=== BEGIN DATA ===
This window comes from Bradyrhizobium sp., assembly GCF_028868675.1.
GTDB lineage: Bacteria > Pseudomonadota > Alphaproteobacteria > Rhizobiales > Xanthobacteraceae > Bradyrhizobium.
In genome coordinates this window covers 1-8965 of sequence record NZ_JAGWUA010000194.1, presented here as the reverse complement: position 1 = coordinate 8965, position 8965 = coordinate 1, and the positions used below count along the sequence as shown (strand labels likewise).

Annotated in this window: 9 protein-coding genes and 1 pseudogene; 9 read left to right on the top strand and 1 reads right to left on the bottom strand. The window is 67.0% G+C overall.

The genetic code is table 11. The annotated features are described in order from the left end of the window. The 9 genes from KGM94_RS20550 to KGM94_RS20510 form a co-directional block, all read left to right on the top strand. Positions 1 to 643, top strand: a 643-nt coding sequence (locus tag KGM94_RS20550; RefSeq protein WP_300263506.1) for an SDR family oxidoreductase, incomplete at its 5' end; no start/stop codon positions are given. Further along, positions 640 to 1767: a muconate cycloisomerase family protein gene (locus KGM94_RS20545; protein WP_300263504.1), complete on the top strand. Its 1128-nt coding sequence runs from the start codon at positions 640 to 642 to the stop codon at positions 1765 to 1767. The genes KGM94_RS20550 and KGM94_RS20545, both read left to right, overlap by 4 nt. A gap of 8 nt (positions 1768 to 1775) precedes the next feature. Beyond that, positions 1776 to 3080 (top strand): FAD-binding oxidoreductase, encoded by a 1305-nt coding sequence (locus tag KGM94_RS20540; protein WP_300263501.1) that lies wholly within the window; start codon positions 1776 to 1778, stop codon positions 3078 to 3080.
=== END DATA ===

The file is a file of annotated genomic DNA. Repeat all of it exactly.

This window comes from Bradyrhizobium sp., assembly GCF_028868675.1.
GTDB lineage: Bacteria > Pseudomonadota > Alphaproteobacteria > Rhizobiales > Xanthobacteraceae > Bradyrhizobium.
In genome coordinates this window covers 1-8965 of sequence record NZ_JAGWUA010000194.1, presented here as the reverse complement: position 1 = coordinate 8965, position 8965 = coordinate 1, and the positions used below count along the sequence as shown (strand labels likewise).

Annotated in this window: 9 protein-coding genes and 1 pseudogene; 9 read left to right on the top strand and 1 reads right to left on the bottom strand. The window is 67.0% G+C overall.

The genetic code is table 11. The annotated features are described in order from the left end of the window. The 9 genes from KGM94_RS20550 to KGM94_RS20510 form a co-directional block, all read left to right on the top strand. Positions 1 to 643, top strand: a 643-nt coding sequence (locus tag KGM94_RS20550; RefSeq protein WP_300263506.1) for an SDR family oxidoreductase, incomplete at its 5' end; no start/stop codon positions are given. Further along, positions 640 to 1767: a muconate cycloisomerase family protein gene (locus KGM94_RS20545; protein WP_300263504.1), complete on the top strand. Its 1128-nt coding sequence runs from the start codon at positions 640 to 642 to the stop codon at positions 1765 to 1767. The genes KGM94_RS20550 and KGM94_RS20545, both read left to right, overlap by 4 nt. A gap of 8 nt (positions 1768 to 1775) precedes the next feature. Beyond that, positions 1776 to 3080 (top strand): FAD-binding oxidoreductase, encoded by a 1305-nt coding sequence (locus tag KGM94_RS20540; protein WP_300263501.1) that lies wholly within the window; start codon positions 1776 to 1778, stop codon positions 3078 to 3080.